Westbard Residents File Suit Against County Council

Long-time opposition to neighborhood’s reconstruction also asks council to reject map amendment


SaveWestbard protesters hold a sign at a protest outside the County Council Office Building when the council approved the plan in May.


The SaveWestbard group, which is suing Montgomery County over the redevelopment plan for Bethesda’s Westbard neighborhood, asked the County Council on Tuesday to reject a procedural step that would allow the plan to move forward.

The group, with 33 plaintiffs, filed its suit in Montgomery County Circuit Court on Monday. The plaintiffs all live in or near Westbard, which has fought a new county land-use guide that allows development of a new high-rise, townhomes and apartment buildings, and reconstruction of an aging shopping center.

Monday’s request came during a public hearing for a “sectional map amendment” (SMA), which will carry out the zoning recommendations in the Westbard plan. The council’s agenda says members are expected to vote Sept. 27 on the SMA.

According to planning documents, Westbard is bounded by Willett Branch to the east, the Springfield community to the west, River Road to the north and Westland Middle School and Westwood Mews townhouses to the south.

The suit and the request to deny the SMA make similar points. SaveWestbard says the redevelopment plan should be voided and the SMA denied, claiming:

—the Montgomery County Planning Board failed to assess the plan’s effect on greenhouse gas emissions, as required by county law;

—the council failed to hold a public hearing on the plan; and

—a swap for increased building heights and densities for more affordable housing constitutes illegal contract zoning.

In May, the council approved the plan, which came after two years of study by planners. The plan allows developer Equity One to redevelop the aging Westwood Shopping Center and Capital Properties to build a high-rise apartment building.

Residents have fought the plan almost from the beginning.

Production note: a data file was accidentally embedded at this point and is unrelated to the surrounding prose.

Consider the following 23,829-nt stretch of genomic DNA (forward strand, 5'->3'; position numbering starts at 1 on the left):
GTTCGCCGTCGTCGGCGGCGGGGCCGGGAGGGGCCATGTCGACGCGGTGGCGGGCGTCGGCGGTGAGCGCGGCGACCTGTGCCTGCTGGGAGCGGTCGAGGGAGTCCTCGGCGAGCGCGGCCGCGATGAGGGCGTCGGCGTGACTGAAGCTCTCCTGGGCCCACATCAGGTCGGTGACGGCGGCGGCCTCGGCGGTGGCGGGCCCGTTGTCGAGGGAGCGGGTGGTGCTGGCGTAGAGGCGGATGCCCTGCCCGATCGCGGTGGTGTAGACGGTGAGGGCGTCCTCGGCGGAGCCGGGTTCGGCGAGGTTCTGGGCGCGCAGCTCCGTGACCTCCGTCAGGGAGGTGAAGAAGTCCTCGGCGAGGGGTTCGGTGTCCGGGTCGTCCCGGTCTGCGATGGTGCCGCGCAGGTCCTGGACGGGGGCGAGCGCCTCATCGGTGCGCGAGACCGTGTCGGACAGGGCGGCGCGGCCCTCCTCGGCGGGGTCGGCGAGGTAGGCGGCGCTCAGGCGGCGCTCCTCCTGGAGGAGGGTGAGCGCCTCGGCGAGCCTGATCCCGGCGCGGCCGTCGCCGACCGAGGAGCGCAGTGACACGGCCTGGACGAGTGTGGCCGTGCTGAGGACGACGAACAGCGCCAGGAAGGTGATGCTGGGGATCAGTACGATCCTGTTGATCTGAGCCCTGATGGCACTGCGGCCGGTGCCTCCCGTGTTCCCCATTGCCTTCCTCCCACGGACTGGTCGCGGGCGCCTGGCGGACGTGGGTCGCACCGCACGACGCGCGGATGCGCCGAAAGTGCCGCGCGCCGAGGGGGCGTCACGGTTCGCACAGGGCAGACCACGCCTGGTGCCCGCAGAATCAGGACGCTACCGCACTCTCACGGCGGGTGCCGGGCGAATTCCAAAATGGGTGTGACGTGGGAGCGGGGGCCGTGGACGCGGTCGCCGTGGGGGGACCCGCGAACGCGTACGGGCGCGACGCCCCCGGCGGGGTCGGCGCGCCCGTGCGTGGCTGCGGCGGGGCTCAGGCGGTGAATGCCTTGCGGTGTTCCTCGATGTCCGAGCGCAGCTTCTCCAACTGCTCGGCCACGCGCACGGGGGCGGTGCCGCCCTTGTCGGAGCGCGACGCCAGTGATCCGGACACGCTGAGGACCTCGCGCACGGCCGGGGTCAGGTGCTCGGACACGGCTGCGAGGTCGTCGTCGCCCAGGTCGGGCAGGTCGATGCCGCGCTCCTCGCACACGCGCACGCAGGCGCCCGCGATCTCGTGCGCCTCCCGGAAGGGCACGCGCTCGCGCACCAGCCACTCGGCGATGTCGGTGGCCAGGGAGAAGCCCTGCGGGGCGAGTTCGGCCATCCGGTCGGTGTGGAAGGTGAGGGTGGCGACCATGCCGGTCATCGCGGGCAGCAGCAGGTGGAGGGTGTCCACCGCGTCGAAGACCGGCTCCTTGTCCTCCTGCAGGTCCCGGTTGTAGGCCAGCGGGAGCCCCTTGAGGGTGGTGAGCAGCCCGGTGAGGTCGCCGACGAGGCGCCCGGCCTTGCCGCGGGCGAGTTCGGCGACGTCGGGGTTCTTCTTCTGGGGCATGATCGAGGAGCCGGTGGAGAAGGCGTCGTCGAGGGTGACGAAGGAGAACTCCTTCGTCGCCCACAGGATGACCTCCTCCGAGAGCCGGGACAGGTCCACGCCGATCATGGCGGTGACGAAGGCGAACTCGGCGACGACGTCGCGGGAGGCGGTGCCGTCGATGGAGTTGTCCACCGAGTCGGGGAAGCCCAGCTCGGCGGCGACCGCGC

The plaintiffs claim they will be harmed by the effects of the plan’s recommended changes because of:

—a loss of open space and vistas, which will be replaced by the significant massing of many buildings, some as tall as 160 feet and within close proximity to the adjoining plaintiffs’ homes.

—the increase in traffic congestion that will result from substantial additional density in an area with little public transportation.

—adverse economic effects caused by increased traffic, including increased greenhouse gas emissions.

The suit also says the 2,400 new residential units envisioned by the plan will harm plaintiffs with children in Montgomery County Public Schools. If the county adds school capacity, the plaintiffs say they will face higher income or property taxes.

The suit also alleges residents who live in the Sumner community and the Springfield neighborhood will be harmed by cut-through commuter traffic.

The new Intelligence Community Campus-Bethesda, at 4600 Sangamore Road, is slated to have 3,000 new employees by summer 2017, and the suit claims commuters will use Sangamore and Overlea roads, cutting through the Sumner community.

Plaintiffs also charge commuters will cut through Springfield on Cromwell and Springfield drives as they try to avoid congestion on Massachusetts Avenue and River Road, respectively.


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